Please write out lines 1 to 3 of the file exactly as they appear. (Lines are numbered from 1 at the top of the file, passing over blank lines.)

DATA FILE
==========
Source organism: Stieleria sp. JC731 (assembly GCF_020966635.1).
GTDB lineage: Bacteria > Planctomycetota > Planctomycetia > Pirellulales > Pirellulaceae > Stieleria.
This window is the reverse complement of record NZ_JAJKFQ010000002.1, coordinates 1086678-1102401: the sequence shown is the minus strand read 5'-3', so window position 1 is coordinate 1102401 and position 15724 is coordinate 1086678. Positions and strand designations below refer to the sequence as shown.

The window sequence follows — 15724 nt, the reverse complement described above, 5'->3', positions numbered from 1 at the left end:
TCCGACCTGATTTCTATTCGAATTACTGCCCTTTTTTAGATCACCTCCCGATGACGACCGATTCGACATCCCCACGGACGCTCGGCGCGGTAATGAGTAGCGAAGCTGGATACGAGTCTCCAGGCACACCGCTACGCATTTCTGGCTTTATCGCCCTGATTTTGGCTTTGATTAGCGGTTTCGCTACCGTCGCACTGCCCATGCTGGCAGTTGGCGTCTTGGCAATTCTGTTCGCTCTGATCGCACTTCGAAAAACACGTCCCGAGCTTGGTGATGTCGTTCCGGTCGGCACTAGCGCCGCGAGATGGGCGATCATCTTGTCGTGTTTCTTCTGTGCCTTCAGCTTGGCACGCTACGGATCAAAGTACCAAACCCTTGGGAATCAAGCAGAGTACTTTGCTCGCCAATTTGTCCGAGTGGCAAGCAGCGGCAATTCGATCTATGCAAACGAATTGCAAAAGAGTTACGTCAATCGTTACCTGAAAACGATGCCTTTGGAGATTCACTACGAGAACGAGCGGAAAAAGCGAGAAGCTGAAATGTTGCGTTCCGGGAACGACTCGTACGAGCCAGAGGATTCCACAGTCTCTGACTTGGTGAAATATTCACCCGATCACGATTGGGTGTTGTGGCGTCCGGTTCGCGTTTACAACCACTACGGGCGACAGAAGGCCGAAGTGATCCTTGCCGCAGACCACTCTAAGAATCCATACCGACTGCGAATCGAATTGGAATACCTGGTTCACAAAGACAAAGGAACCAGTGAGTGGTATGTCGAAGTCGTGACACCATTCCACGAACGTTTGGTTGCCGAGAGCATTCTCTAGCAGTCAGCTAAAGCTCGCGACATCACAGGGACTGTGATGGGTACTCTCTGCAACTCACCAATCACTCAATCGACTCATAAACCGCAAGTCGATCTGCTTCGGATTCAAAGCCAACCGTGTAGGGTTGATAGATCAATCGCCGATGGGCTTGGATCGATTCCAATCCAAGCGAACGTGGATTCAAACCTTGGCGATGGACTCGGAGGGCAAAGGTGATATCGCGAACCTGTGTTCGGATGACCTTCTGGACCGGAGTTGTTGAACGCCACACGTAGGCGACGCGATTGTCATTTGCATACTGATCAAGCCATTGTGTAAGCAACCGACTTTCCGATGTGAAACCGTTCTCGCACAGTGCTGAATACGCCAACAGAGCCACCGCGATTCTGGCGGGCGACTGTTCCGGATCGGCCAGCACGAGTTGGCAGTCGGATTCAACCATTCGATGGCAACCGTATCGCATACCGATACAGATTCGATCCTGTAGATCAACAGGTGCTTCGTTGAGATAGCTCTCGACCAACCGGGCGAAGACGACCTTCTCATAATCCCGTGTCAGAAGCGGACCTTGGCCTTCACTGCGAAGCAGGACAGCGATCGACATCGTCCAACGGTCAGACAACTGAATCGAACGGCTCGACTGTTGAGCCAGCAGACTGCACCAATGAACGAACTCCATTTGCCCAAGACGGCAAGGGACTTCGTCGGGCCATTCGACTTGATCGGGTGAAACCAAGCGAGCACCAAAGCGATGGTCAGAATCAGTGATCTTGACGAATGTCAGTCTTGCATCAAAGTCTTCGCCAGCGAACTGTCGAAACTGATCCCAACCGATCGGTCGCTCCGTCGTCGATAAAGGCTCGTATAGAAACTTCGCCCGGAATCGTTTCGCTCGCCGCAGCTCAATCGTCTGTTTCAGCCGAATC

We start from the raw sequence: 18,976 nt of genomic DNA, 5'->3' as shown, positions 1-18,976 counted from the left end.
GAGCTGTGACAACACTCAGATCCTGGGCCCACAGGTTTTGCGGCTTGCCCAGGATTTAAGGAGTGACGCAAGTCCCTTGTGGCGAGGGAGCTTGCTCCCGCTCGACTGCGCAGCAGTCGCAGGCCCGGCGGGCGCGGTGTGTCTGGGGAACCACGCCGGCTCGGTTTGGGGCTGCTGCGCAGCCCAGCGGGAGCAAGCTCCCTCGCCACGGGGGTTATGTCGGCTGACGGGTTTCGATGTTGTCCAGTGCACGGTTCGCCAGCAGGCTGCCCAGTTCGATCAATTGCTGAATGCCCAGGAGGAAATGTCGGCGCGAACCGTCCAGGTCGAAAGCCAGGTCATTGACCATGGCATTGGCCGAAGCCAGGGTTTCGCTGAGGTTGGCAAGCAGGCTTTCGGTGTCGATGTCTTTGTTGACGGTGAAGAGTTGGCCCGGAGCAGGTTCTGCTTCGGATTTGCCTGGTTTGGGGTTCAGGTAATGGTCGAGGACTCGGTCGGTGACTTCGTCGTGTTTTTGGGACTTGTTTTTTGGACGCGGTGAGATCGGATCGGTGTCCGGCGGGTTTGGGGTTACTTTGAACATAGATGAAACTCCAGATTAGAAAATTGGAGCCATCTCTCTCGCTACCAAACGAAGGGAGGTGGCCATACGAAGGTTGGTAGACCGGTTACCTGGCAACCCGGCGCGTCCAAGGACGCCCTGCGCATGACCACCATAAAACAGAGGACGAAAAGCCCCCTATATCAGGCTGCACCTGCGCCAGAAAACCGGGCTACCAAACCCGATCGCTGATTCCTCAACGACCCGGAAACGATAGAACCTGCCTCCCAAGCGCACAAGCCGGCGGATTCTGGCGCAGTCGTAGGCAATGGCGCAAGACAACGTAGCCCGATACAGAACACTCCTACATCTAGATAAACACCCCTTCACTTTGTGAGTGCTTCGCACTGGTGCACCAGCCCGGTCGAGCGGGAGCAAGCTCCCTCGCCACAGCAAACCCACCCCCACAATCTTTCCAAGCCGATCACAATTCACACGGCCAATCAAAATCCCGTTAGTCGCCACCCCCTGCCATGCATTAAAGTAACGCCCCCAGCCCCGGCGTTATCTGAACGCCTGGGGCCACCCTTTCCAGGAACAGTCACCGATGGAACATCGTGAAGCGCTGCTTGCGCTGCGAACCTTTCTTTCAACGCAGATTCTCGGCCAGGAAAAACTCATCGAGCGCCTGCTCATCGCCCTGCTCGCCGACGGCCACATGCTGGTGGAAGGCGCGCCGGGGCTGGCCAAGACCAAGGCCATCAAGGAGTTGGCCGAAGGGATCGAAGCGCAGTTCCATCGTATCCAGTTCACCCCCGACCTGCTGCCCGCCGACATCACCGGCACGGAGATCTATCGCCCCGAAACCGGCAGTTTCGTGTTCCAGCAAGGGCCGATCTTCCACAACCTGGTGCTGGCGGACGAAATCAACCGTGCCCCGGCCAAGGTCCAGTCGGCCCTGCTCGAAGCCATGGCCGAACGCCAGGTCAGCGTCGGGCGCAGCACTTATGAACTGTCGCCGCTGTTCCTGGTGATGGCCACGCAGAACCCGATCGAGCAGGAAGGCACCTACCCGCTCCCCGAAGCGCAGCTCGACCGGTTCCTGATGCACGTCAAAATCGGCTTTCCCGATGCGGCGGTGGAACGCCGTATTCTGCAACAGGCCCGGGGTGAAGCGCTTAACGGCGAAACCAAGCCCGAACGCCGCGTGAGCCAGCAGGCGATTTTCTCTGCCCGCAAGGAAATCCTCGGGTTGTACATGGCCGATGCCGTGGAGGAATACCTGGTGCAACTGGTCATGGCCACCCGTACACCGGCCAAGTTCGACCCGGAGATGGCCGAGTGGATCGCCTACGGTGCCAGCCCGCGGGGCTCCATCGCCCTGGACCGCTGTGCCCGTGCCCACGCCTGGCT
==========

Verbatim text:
Source organism: Stieleria sp. JC731 (assembly GCF_020966635.1).
GTDB lineage: Bacteria > Planctomycetota > Planctomycetia > Pirellulales > Pirellulaceae > Stieleria.
This window is the reverse complement of record NZ_JAJKFQ010000002.1, coordinates 1086678-1102401: the sequence shown is the minus strand read 5'-3', so window position 1 is coordinate 1102401 and position 15724 is coordinate 1086678. Positions and strand designations below refer to the sequence as shown.